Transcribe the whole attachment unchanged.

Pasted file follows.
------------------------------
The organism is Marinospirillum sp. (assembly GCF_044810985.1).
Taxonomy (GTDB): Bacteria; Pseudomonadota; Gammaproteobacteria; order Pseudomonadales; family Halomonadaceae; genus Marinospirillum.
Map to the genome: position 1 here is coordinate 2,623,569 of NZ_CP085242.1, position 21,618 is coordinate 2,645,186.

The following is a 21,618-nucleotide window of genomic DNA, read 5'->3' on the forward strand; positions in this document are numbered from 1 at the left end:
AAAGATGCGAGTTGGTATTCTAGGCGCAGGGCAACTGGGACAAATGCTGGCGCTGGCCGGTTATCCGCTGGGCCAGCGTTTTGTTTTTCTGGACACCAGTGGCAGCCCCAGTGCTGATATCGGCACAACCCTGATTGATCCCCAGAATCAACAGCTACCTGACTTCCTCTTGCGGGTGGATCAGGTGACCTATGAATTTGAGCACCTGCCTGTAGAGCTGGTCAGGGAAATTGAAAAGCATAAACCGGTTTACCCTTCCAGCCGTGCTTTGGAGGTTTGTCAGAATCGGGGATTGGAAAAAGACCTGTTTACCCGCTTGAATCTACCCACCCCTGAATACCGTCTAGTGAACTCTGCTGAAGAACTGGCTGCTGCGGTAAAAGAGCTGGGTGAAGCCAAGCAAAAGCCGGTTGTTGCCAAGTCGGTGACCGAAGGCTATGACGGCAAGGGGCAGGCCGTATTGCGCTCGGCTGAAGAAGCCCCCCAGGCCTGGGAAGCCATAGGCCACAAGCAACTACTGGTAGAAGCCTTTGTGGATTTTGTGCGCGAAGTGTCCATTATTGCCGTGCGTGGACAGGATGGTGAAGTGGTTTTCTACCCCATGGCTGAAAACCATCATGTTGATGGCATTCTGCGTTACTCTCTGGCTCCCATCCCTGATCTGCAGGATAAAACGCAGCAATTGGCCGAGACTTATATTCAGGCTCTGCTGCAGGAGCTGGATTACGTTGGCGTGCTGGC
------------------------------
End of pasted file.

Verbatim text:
The organism is Marinospirillum sp. (assembly GCF_044810985.1).
Taxonomy (GTDB): Bacteria; Pseudomonadota; Gammaproteobacteria; order Pseudomonadales; family Halomonadaceae; genus Marinospirillum.
Map to the genome: position 1 here is coordinate 2,623,569 of NZ_CP085242.1, position 21,618 is coordinate 2,645,186.

The following is a 21,618-nucleotide window of genomic DNA, read 5'->3' on the forward strand; positions in this document are numbered from 1 at the left end:
AAAGATGCGAGTTGGTATTCTAGGCGCAGGGCAACTGGGACAAATGCTGGCGCTGGCCGGTTATCCGCTGGGCCAGCGTTTTGTTTTTCTGGACACCAGTGGCAGCCCCAGTGCTGATATCGGCACAACCCTGATTGATCCCCAGAATCAACAGCTACCTGACTTCCTCTTGCGGGTGGATCAGGTGACCTATGAATTTGAGCACCTGCCTGTAGAGCTGGTCAGGGAAATTGAAAAGCATAAACCGGTTTACCCTTCCAGCCGTGCTTTGGAGGTTTGTCAGAATCGGGGATTGGAAAAAGACCTGTTTACCCGCTTGAATCTACCCACCCCTGAATACCGTCTAGTGAACTCTGCTGAAGAACTGGCTGCTGCGGTAAAAGAGCTGGGTGAAGCCAAGCAAAAGCCGGTTGTTGCCAAGTCGGTGACCGAAGGCTATGACGGCAAGGGGCAGGCCGTATTGCGCTCGGCTGAAGAAGCCCCCCAGGCCTGGGAAGCCATAGGCCACAAGCAACTACTGGTAGAAGCCTTTGTGGATTTTGTGCGCGAAGTGTCCATTATTGCCGTGCGTGGACAGGATGGTGAAGTGGTTTTCTACCCCATGGCTGAAAACCATCATGTTGATGGCATTCTGCGTTACTCTCTGGCTCCCATCCCTGATCTGCAGGATAAAACGCAGCAATTGGCCGAGACTTATATTCAGGCTCTGCTGCAGGAGCTGGATTACGTTGGCGTGCTGGC